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Hyatt, long considered a valuable yet somewhat hard-to-maximize hotel program due to its limited global footprint, has taken significant steps to shed this reputation in recent months. The acquisition of Two Roads Hospitality (expected to close sometime this year) and the new partnership with Small Luxury Hotels of the World (now with over 150 integrated properties) have made the World of Hyatt program an even more compelling option for travelers. When you add in accelerated milestone bonuses as well, more people may now be scrambling for Hyatt elite status.
The biggest drawback to elite status is its ephemeral nature. The minute you get your hands on perks like suite upgrades and bonus points, it seems like it’s already time to start requalifying for next year or risk losing your taste of the good (hotel) life. That’s why Hyatt and several other major hotel chains offer a way to hop off this hamster wheel and lock in elite status for life.
Today we’ll take a look at how to earn lifetime elite status with World of Hyatt and what to expect once you have it.
Requirements for Lifetime Hyatt Elite Status
Like Hilton Honors, the World of Hyatt program only offers the ability to earn its top-tier status (Globalist) for life. TPG Editor Nick Ewen values Globalist status at just under $5,000 thanks to the suite upgrades, 30% points bonus, club lounge/free breakfast and waived resort fees that it offers. Of course, that’s based on using the perks throughout the year, but it’s still quite a valuable level of status
In addition to only offering one tier of lifetime elite status you can earn, Hyatt only uses one metric to earn it, and it cuts right to the core of why hotels offer lifetime elite status in the first place. To earn lifetime Globalist status, you need to accrue one million base points over the life of your account. You’ll earn 5x base points per dollar spent on room rates, dining purchases, spa treatments and other eligible expenses (excluding taxes and fees) at participating hotels, though this is limited to room rates only if you’re staying at a Small Luxury Hotels of the World property.
(You can also earn 10x base points on FIND experiences and certain Exhale spa purchases. However, given the limited options there, I’ll assume you’re doing all of your spending on hotel rates.)
Now consider what types of earnings are not counted as base points: Elite bonus multipliers, credit card bonuses and point transfers from Ultimate Rewards do not help you pad your total towards lifetime status. The only way to earn additional base points is to spend more. Given the 5x earning rate noted above, to reach one million base points, you’ll need to spend $200,000 on eligible charges. At $10,000 in yearly spending, that’ll still take you two decades to reach.
Business travelers who frequent pricier cities or more luxurious brands like Park Hyatt might be able to hit this threshold relatively quickly. If, on the other hand, you’re a price-conscious award traveler who loves booking Category 1 Hyatt properties for as little as 5,000 points a night, this activity won’t do anything to help you earn lifetime Globalist status.
Globalist status is normally earned by staying 60 nights in a year or earning 100,000 base points. With this activity comes the “standard” Globalist perks along with four suite upgrade awards, a free Category 1-7 certificate and access to a dedicated My Hyatt Concierge agent. However, Lifetime Globalists can enjoy all of these perks every year regardless of their year-to-date activity. In addition, if you can earn even more perks as a Lifetime Globalist by continuing to give your business to Hyatt each calendar year:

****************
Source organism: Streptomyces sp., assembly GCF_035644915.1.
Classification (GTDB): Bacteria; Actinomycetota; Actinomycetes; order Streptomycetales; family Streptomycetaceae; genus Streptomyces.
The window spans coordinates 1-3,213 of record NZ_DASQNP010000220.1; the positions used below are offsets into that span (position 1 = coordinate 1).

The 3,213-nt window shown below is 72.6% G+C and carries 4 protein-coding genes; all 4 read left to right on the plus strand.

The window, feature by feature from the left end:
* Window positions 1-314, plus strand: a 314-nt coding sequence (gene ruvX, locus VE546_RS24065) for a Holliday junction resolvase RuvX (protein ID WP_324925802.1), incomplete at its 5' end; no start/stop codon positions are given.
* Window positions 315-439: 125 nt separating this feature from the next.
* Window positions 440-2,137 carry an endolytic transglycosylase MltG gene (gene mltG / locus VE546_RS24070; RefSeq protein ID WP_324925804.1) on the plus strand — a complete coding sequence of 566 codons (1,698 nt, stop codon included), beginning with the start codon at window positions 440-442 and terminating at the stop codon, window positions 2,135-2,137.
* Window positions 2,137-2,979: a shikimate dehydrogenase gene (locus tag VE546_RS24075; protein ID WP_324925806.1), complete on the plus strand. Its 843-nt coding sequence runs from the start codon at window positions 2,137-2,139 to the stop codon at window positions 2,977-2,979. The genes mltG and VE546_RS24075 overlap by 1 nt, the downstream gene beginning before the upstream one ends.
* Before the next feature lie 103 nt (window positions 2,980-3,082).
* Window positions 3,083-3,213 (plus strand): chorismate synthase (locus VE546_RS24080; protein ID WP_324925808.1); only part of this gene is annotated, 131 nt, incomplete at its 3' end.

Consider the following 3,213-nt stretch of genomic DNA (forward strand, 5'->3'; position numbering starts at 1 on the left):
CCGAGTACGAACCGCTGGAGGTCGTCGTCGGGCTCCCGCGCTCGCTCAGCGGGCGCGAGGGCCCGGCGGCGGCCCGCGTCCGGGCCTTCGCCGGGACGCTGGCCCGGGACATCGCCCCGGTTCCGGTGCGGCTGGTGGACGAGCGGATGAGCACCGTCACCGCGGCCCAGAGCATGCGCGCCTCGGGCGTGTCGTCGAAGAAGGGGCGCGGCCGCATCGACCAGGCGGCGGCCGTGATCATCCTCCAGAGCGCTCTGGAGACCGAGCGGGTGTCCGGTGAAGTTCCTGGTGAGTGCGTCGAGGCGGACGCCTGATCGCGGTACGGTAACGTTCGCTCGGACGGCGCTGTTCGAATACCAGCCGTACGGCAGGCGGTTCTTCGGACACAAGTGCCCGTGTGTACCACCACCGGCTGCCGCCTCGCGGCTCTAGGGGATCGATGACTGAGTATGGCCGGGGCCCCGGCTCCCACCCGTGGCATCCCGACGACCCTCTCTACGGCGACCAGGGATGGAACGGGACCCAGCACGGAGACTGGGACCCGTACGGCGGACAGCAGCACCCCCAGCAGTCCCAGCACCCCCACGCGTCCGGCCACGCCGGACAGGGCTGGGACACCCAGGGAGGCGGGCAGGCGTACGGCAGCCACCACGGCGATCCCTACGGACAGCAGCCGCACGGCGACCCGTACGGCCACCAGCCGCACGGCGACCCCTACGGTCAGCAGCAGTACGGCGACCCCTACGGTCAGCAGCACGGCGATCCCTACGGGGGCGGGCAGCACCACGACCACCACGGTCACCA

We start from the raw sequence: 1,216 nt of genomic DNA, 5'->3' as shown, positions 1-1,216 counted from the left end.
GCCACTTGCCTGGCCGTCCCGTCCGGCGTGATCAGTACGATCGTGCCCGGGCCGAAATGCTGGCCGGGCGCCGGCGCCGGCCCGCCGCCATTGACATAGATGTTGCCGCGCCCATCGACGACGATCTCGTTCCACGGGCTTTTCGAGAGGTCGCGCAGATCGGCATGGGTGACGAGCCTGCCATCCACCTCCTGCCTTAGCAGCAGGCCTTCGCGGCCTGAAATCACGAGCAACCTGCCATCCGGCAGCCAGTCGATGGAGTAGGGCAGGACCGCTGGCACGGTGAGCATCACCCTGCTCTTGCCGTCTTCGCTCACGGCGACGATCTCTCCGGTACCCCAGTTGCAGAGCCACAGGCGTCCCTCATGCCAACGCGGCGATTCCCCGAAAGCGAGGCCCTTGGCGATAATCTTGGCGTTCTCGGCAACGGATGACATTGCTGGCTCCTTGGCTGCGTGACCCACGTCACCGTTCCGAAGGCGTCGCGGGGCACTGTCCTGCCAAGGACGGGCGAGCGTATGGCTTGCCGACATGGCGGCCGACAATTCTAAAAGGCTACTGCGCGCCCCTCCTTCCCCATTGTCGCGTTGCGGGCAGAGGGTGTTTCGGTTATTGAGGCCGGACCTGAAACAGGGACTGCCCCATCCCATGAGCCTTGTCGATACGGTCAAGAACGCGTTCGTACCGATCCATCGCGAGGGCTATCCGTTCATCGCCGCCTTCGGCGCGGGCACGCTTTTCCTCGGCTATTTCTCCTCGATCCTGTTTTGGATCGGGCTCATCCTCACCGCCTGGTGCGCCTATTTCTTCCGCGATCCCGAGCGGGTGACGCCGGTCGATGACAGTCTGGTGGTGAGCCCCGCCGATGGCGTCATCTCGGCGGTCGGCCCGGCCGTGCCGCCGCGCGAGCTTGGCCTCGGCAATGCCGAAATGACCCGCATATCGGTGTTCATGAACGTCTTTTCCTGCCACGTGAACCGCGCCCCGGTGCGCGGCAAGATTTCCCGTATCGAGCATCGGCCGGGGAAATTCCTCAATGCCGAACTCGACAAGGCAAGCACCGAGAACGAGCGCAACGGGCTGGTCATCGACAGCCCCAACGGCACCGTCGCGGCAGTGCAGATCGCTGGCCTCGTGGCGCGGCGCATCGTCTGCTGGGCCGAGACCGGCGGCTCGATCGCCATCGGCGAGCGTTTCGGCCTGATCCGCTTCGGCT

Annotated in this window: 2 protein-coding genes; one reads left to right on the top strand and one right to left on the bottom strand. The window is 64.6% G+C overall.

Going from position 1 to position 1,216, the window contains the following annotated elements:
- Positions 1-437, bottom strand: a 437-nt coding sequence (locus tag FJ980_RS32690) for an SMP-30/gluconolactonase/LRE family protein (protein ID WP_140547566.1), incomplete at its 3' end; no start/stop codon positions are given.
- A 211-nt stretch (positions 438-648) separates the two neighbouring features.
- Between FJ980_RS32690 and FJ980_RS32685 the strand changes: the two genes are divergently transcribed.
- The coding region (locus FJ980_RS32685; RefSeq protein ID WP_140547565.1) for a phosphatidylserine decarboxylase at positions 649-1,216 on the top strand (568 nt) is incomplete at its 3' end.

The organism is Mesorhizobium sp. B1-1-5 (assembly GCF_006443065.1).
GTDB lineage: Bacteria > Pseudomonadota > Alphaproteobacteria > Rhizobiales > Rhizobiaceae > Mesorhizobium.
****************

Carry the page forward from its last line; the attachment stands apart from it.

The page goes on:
- At 50 qualifying nights, you’ll earn another two suite upgrade awards.
- At 60 qualifying nights (or 100,000 base points), you’ll earn another two suite upgrade awards and another Category 1-7 certificate.
In other words, a Lifetime Globalist member who completes 60 nights or earns 100,000 base points in a calendar year will receive a total of eight suite upgrade awards and two Category 1-7 free night certificates. A single certificate redeemed at a top-tier property like the Park Hyatt New York or Park Hyatt Zurich could get you $600, $800 or even $1,000 worth of value by itself. Talk about rewarding long-term loyalty!
(If this sounds too good to be true, check out the Lifetime Globalist section in the World of Hyatt terms and conditions.)
This is one area where Hyatt is much more generous than other programs. Hilton, for example, recently added milestone bonuses for certain thresholds of activity in a year, but you must earn those number of nights in order to qualify. Marriott awards Choice Benefits to Platinum and Titanium Elite members, but you must actually earn 50 and/or 75 nights in a year for those to apply. With Hyatt, you’ll earn all of the perks every year as a Lifetime Globalist member, and you’re given even more rewards for continuing to stay with the program.
Hyatt keeps its lifetime elite status program short and to the point, offering only one tier of status. The program also makes it clear that it’s looking to reward valuable customers, not just loyal ones, as the only metric used to qualify for lifetime status is a function of spending. If your loyalty to Hyatt is built mostly on award stays and elite status earned from a credit card, then lifetime status might not be in your future. However, if your travel patterns afford you the ability to spend $200,000 with Hyatt over the lifetime of your account, you can look forward to a lifetime of Globalist status and annual milestone bonuses, regardless of your activity in that specific year.
Featured photo courtesy of the Park Hyatt Tokyo.
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